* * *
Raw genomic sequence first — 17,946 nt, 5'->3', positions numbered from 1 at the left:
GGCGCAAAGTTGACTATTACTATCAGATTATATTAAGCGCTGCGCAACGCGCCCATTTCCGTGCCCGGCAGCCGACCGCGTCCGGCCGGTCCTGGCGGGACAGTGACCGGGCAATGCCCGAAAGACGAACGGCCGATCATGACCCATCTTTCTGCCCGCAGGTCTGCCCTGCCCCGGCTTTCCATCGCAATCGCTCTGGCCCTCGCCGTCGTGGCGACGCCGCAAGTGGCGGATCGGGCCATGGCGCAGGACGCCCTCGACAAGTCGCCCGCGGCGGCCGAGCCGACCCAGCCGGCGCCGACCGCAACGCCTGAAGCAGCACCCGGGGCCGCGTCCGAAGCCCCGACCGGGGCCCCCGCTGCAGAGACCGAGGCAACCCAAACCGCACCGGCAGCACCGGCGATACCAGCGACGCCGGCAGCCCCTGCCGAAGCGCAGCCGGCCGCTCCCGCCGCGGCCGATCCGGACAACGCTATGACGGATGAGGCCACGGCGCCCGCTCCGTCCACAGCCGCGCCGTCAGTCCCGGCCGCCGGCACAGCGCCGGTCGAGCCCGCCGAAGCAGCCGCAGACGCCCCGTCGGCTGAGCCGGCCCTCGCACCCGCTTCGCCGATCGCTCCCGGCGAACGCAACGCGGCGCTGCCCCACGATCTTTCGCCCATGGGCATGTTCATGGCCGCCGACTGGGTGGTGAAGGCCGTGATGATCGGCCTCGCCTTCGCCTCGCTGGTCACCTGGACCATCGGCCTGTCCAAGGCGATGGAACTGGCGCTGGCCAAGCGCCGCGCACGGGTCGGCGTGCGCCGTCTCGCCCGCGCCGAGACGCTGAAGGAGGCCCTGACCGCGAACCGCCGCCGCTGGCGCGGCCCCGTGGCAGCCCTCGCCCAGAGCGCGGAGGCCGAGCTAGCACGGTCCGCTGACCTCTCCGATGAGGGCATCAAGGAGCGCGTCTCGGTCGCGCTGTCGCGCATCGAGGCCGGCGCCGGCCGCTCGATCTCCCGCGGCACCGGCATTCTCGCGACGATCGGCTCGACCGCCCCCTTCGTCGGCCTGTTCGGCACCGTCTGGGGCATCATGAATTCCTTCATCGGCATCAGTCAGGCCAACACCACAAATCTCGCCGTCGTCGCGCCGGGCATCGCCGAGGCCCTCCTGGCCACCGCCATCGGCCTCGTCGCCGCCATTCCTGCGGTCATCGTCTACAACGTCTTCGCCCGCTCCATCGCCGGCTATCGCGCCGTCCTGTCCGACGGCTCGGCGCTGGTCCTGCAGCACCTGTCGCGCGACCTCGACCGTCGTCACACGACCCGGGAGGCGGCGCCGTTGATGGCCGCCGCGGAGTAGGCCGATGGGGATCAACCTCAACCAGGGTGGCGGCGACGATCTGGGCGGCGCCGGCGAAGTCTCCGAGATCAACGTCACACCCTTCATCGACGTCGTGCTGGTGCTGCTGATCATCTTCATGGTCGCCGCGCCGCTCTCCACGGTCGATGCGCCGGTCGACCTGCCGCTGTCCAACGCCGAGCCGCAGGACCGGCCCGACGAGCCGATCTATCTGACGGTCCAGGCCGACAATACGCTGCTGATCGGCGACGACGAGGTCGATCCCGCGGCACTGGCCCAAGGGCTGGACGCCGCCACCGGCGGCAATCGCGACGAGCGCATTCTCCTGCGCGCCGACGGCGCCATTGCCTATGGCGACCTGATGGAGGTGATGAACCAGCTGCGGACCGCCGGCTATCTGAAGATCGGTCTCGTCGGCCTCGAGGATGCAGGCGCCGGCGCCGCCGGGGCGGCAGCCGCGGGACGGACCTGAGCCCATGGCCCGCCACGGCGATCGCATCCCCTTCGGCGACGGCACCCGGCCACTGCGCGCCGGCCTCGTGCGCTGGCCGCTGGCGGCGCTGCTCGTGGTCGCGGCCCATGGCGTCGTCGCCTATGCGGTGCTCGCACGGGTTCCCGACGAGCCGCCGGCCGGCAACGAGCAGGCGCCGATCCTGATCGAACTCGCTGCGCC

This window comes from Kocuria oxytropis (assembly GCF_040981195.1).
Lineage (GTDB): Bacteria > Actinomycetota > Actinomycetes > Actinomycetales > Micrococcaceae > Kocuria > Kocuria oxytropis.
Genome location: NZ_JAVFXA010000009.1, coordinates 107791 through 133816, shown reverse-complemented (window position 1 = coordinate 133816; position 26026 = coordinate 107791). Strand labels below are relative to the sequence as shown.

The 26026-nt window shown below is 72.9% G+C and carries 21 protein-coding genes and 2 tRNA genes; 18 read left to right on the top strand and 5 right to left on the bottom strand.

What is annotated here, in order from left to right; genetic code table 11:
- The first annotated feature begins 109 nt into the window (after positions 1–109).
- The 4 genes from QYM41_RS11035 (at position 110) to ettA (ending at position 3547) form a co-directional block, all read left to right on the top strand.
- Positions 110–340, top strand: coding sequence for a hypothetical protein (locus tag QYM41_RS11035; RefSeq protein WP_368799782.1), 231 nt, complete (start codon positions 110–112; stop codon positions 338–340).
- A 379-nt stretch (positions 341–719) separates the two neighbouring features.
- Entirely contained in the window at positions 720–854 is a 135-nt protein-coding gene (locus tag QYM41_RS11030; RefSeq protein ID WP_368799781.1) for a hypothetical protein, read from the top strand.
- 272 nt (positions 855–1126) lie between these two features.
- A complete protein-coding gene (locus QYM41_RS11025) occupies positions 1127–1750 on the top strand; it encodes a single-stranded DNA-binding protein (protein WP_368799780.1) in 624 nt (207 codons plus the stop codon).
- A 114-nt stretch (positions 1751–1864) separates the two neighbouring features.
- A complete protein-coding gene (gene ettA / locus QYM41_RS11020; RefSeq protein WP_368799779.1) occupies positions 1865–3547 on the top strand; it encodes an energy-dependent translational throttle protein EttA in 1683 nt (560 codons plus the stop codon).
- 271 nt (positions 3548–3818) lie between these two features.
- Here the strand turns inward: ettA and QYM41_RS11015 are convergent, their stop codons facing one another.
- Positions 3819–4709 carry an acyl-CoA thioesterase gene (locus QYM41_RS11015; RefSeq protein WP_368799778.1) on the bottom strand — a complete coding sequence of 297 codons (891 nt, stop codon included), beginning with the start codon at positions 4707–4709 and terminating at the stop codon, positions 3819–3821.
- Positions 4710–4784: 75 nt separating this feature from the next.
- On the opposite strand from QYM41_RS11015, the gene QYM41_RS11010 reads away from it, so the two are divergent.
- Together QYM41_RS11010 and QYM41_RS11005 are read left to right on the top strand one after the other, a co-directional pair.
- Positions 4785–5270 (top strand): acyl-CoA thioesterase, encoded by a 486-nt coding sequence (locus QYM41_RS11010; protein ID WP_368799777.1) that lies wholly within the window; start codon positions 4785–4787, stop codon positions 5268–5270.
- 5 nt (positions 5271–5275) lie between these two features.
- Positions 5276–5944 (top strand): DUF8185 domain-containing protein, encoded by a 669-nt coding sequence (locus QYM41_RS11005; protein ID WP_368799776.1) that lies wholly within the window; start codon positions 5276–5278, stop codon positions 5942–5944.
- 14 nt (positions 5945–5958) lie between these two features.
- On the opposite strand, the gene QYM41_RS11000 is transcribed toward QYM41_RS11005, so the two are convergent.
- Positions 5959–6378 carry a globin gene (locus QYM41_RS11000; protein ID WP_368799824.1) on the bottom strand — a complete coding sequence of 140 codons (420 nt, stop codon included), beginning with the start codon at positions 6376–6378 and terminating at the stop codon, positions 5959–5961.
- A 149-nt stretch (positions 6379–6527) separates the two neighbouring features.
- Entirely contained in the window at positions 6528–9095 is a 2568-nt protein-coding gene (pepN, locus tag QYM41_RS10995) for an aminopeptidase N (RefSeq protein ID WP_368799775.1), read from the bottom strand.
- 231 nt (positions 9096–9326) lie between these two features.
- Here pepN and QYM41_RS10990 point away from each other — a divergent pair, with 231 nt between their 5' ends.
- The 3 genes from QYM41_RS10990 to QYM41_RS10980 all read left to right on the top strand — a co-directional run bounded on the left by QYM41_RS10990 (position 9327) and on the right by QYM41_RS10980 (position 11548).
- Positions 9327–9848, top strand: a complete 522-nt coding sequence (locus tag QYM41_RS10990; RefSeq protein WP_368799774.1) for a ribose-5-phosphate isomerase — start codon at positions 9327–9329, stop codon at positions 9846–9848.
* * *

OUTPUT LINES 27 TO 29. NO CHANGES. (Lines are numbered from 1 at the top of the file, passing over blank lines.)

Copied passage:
- On the opposite strand, the gene QYM41_RS11000 is transcribed toward QYM41_RS11005, so the two are convergent.
- Positions 5959–6378 carry a globin gene (locus QYM41_RS11000; protein ID WP_368799824.1) on the bottom strand — a complete coding sequence of 140 codons (420 nt, stop codon included), beginning with the start codon at positions 6376–6378 and terminating at the stop codon, positions 5959–5961.
- A 149-nt stretch (positions 6379–6527) separates the two neighbouring features.